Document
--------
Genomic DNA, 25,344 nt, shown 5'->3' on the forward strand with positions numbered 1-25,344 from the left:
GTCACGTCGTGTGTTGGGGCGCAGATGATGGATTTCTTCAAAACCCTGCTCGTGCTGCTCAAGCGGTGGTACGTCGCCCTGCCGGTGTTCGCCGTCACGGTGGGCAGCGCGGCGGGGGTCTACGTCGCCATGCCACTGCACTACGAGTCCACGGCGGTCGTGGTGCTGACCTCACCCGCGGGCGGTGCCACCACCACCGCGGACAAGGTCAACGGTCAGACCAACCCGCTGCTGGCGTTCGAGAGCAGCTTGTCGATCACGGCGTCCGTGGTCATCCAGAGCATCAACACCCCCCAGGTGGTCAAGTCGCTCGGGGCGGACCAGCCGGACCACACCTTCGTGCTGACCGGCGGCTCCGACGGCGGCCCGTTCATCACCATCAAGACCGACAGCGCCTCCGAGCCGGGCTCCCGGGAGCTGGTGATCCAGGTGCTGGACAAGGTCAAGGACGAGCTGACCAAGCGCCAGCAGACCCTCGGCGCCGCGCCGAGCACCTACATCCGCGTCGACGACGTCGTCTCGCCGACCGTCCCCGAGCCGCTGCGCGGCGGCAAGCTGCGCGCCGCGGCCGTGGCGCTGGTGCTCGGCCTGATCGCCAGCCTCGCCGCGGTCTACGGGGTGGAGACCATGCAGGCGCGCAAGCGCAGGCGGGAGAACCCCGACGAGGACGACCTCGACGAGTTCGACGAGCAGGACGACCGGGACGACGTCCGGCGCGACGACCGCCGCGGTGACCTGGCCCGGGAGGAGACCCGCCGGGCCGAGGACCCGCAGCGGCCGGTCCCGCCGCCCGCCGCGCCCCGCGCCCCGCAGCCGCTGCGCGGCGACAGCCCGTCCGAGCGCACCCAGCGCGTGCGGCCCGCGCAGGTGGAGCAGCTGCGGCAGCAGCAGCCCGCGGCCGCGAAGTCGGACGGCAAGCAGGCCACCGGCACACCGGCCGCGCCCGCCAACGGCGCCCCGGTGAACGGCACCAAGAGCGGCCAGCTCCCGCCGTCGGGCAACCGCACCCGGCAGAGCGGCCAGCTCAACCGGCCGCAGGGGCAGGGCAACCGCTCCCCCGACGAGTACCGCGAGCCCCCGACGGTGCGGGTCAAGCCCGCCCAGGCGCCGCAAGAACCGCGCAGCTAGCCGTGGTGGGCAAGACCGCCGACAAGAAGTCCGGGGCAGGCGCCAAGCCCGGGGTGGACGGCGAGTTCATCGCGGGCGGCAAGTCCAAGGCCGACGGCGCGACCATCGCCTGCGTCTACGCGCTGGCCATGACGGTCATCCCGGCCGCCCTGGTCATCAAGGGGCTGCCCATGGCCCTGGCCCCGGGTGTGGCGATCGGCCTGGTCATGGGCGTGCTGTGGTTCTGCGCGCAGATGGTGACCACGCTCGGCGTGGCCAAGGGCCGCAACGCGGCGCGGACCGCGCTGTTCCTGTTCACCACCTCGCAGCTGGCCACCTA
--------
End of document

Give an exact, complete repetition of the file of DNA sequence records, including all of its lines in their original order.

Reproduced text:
Genomic DNA, 25,344 nt, shown 5'->3' on the forward strand with positions numbered 1-25,344 from the left:
GTCACGTCGTGTGTTGGGGCGCAGATGATGGATTTCTTCAAAACCCTGCTCGTGCTGCTCAAGCGGTGGTACGTCGCCCTGCCGGTGTTCGCCGTCACGGTGGGCAGCGCGGCGGGGGTCTACGTCGCCATGCCACTGCACTACGAGTCCACGGCGGTCGTGGTGCTGACCTCACCCGCGGGCGGTGCCACCACCACCGCGGACAAGGTCAACGGTCAGACCAACCCGCTGCTGGCGTTCGAGAGCAGCTTGTCGATCACGGCGTCCGTGGTCATCCAGAGCATCAACACCCCCCAGGTGGTCAAGTCGCTCGGGGCGGACCAGCCGGACCACACCTTCGTGCTGACCGGCGGCTCCGACGGCGGCCCGTTCATCACCATCAAGACCGACAGCGCCTCCGAGCCGGGCTCCCGGGAGCTGGTGATCCAGGTGCTGGACAAGGTCAAGGACGAGCTGACCAAGCGCCAGCAGACCCTCGGCGCCGCGCCGAGCACCTACATCCGCGTCGACGACGTCGTCTCGCCGACCGTCCCCGAGCCGCTGCGCGGCGGCAAGCTGCGCGCCGCGGCCGTGGCGCTGGTGCTCGGCCTGATCGCCAGCCTCGCCGCGGTCTACGGGGTGGAGACCATGCAGGCGCGCAAGCGCAGGCGGGAGAACCCCGACGAGGACGACCTCGACGAGTTCGACGAGCAGGACGACCGGGACGACGTCCGGCGCGACGACCGCCGCGGTGACCTGGCCCGGGAGGAGACCCGCCGGGCCGAGGACCCGCAGCGGCCGGTCCCGCCGCCCGCCGCGCCCCGCGCCCCGCAGCCGCTGCGCGGCGACAGCCCGTCCGAGCGCACCCAGCGCGTGCGGCCCGCGCAGGTGGAGCAGCTGCGGCAGCAGCAGCCCGCGGCCGCGAAGTCGGACGGCAAGCAGGCCACCGGCACACCGGCCGCGCCCGCCAACGGCGCCCCGGTGAACGGCACCAAGAGCGGCCAGCTCCCGCCGTCGGGCAACCGCACCCGGCAGAGCGGCCAGCTCAACCGGCCGCAGGGGCAGGGCAACCGCTCCCCCGACGAGTACCGCGAGCCCCCGACGGTGCGGGTCAAGCCCGCCCAGGCGCCGCAAGAACCGCGCAGCTAGCCGTGGTGGGCAAGACCGCCGACAAGAAGTCCGGGGCAGGCGCCAAGCCCGGGGTGGACGGCGAGTTCATCGCGGGCGGCAAGTCCAAGGCCGACGGCGCGACCATCGCCTGCGTCTACGCGCTGGCCATGACGGTCATCCCGGCCGCCCTGGTCATCAAGGGGCTGCCCATGGCCCTGGCCCCGGGTGTGGCGATCGGCCTGGTCATGGGCGTGCTGTGGTTCTGCGCGCAGATGGTGACCACGCTCGGCGTGGCCAAGGGCCGCAACGCGGCGCGGACCGCGCTGTTCCTGTTCACCACCTCGCAGCTGGCCACCTA